Jean Béraud was the pre-eminent painter of Parisian life in the last decades of the nineteenth century. It was he who defined the ‘Belle Époque’. A highly successful artist who produced only some five hundred paintings, Béraud recorded Paris in its golden age, a city of fashion houses that embraced the finest in literature, opera, fashion and welcomed the wealth of the world to its doors. Béraud painted life not only in the elegant streets of Paris, but also in the theatres, churches and billiard halls, but it is perhaps for his portrayal of Parisian soirées that he is best known. In the present composition we see a gathering of gentlemen, the raconteur seated holding court; in the foreground an expressive white gloved gesture emphasizing a point between two men conversing. By the fireplace a mustachioed figure exuding boredom and in the doorway a gentleman observing, perhaps the recipient of a wistful look from the elegantly dressed women with their hosts and husbands. Painted in the early 1880s the well-connected Béraud, a friend of Marcel Proust, would have been of this métier. To the viewer the painting exudes wealth and success in the figures dressed in their finery, in the surroundings and the delicate giltwood chairs, the paintings, sculpture, the marble fireplace and the lighting, it perfectly captures Paris in the age of the ‘Belle Époque’. His works can be found in museums in: London, National Gallery; Liège; Lille; Paris, Musée D’Orsay; Tours; Troyes and New York, Metropolitan Museum of Art.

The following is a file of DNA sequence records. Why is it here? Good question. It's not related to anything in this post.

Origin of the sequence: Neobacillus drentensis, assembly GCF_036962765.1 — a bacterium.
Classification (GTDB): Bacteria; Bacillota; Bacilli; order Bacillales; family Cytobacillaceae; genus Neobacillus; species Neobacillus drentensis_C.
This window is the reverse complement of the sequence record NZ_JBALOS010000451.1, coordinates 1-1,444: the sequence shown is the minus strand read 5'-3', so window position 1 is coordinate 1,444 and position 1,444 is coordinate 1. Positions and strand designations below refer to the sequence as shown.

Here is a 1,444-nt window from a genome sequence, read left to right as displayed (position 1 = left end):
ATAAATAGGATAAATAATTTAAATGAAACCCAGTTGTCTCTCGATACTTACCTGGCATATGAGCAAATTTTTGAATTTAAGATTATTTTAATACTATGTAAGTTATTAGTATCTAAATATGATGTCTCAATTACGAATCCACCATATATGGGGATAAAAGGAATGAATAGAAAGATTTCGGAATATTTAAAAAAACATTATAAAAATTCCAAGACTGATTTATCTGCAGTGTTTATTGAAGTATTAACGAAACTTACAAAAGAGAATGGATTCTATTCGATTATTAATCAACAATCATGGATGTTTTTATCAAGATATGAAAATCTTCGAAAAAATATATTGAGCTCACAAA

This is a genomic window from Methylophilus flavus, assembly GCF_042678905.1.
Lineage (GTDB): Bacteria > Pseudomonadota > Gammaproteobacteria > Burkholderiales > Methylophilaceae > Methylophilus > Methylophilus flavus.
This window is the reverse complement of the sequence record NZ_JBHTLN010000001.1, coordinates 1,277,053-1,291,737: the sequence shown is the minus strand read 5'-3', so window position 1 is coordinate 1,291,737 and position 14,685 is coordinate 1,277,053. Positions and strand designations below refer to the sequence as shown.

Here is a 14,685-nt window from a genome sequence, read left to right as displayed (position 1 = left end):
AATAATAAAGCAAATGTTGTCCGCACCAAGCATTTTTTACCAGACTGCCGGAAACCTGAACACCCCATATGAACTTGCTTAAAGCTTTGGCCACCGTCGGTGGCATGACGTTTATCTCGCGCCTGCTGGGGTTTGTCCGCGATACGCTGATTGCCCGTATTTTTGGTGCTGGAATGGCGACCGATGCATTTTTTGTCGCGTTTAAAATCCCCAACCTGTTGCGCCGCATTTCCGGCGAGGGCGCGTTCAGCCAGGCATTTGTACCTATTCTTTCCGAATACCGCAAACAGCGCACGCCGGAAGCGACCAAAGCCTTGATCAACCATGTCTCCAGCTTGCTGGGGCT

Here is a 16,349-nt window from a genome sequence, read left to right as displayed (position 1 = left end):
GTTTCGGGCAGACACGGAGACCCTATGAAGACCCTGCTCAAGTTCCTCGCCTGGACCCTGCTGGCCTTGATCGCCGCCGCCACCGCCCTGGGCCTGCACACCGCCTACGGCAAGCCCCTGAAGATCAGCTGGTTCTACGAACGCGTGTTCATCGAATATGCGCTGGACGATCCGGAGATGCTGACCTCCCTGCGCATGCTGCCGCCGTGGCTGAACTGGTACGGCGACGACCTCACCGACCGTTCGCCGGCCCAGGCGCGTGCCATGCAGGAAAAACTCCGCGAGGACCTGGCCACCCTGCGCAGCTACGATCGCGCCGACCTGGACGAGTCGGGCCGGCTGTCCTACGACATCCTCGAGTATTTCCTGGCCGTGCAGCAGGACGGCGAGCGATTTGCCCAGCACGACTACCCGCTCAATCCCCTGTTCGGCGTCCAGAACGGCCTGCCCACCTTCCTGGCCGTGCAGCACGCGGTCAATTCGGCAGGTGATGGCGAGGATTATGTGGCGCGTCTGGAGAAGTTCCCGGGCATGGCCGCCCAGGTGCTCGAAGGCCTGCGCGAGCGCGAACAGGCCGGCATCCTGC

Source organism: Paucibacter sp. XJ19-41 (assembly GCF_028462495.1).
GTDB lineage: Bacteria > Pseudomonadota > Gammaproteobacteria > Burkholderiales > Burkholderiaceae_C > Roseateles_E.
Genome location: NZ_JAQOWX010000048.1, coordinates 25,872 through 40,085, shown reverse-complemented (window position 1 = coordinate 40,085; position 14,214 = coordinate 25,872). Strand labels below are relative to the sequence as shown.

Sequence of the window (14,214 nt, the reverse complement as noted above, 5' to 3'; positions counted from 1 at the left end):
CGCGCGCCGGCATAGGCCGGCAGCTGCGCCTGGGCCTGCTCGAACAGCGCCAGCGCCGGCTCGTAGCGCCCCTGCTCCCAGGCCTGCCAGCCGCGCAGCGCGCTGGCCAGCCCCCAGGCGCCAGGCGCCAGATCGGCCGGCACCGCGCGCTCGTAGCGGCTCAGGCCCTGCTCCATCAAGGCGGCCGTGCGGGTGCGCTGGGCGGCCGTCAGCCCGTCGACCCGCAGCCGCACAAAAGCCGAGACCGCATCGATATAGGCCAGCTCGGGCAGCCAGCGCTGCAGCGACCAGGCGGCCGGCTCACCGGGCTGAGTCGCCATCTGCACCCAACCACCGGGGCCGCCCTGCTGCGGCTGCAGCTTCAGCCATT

12 EUGEN VON BLAAS (Austrian 1843-1932) e Love Letter Signed and dated 1897 Oil on Panel 33¼ x 22 inches – 84.4 x 55.9 cms Provenance: Private Collection, USA